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From:Gayle Callis <uvsgc@msu.oscs.montana.edu>
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Comments and suggestions on the following decalcifying fluid.  This is a
modification of the Richmond Gelfand method  (approx 4% - 8% formic acid
plus 4-8% HCL- I believe that is correct with some differences in acid
concs, and found in Brain's book) with a formic/hydrochloric acid mixture.
It is fast, compared to most 4 - 10% formic acid mixtures.  However purpose
of alcohol in any acid decalcification mixture will slow down the
ionization of calcium, and was probably done so to help prevent the protein
hydrolysis that is so common with strong acids (HCl and nitric), besides
slowing down the rate of decalcification and preventing tissue swelling.
Lillie also has an excellent discussion of this process. 

I never noticed tissue swelling with the above decalcifier, but I did with
excess washing (overnight) and had to make sure the rat/mouse bones are

In the past, I have used 70% alcohol rinses to STOP decalcification, a
recommendation made by Culling years ago and would not advise going back to
aqueous NBF after decalcification is completed in an alcoholic decalcifying
solution.  It sort of defeats the purpose, one can wash the bones in 70% to
remove decalcifier, stop the decalcification process, store the bones in
70% or proceed with processing IN 70% or higher concentration of alcohol,
you have already done the first dehydration step.

You can also slow down this decalcifying solutions action by reducing the
concentration of HCl to 4%, and still use 8% formic acid, without any
alcohol.  It is still recommended that decalcification endpoint testing be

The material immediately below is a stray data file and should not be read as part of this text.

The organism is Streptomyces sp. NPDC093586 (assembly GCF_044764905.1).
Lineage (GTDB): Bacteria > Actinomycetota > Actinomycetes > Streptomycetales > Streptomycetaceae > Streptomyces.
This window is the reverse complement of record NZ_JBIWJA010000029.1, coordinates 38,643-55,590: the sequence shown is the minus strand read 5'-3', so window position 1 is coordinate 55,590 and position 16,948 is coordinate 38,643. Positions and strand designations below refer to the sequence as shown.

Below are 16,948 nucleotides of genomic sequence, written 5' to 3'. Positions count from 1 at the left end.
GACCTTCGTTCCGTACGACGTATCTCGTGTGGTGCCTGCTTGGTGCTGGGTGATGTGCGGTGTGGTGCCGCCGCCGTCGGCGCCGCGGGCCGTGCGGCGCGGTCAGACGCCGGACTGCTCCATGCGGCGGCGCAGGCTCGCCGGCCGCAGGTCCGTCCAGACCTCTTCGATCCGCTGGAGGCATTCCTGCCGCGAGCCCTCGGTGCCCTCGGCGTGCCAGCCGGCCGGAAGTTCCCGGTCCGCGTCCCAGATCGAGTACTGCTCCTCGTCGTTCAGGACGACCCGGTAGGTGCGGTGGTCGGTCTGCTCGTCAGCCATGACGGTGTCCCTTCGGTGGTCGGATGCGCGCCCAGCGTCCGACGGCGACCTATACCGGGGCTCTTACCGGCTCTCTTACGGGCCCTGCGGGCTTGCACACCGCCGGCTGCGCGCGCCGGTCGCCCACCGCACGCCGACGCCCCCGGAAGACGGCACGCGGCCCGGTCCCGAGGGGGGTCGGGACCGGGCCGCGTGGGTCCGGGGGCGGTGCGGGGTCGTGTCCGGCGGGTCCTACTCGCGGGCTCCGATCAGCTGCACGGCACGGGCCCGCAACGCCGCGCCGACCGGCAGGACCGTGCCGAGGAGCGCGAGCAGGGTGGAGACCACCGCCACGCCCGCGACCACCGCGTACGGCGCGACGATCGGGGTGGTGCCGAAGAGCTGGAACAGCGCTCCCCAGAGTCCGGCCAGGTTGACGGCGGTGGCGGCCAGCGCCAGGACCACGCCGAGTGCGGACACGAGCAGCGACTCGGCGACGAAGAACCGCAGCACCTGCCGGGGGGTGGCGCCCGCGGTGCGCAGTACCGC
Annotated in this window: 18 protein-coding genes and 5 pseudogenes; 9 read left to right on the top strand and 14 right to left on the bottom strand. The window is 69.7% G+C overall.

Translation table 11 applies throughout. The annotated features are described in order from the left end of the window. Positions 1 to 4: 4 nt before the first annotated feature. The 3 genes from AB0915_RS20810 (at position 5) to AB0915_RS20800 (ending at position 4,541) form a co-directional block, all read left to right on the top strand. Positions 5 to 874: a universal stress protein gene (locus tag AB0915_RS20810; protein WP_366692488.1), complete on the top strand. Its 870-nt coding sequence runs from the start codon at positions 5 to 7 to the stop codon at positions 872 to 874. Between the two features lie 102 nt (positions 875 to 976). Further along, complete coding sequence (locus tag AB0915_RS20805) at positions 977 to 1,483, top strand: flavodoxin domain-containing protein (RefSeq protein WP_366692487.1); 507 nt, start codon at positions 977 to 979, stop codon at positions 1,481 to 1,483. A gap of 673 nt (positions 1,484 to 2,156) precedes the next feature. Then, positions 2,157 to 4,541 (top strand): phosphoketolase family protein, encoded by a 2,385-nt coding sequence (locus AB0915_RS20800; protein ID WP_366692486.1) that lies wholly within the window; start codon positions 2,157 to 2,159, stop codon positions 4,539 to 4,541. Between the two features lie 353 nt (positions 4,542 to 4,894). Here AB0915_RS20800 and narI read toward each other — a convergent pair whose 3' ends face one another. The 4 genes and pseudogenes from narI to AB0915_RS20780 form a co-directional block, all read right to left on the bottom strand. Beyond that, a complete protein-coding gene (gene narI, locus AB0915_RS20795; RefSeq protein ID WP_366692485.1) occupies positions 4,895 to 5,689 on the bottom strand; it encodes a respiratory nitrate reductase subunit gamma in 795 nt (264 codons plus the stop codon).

done with ANY decalcification procedure.  

Test and change decalcifying solution DAILY or more often, acids are

>I worked routinely with rats. We also processed tibia and elbows
>in our standart program.
>We used a simple mixture of 30ml Formic acid
>                            10ml HCL
>                            60ml 70% Ethanol
>after 1 to 1 1/2 days you wash your elbows in 70% Ethanol or 10% Formaldehyd
>to prevent tissue from swelling.
>To speed up your decalcification you might chance your solution sometimes!
>Hope it helps,
>Joachim Siegmund /BTA
>105 Lakeshore Ct.
>Milledgeville, GA 31061
>Email: joachim.siegmund@gmx.net
>       jo_siegmund@web.de
>-----Ursprungliche Nachricht-----
>Von: Ann Thornton [mailto:pathat@wnmeds.ac.nz]
>Gesendet: Wednesday, July 05, 2000 4:03 PM
>An: histonet@pathology.swmed.edu
>Betreff: Decalcification of rats elbows
>Hi all,
>I work in a research lab, and one of our researchers would like to get in
>contact with histologists who specialize in bone work.  He is working on
>rats elbows, and it is important that, when decaling and cutting, none of
>the cartilage is removed from the bone.
>I would appreciate advise from all of you experts out there.
>Ann Thornton
>Departmental Manager
>Department of Pathology and Molecular Medicine
>Wellington School of Medicine
>New Zealand
Gayle Callis
Veterinary Molecular Biology
Montana State University
Bozeman MT 59717-3610
406 994-4705
406 994-4303

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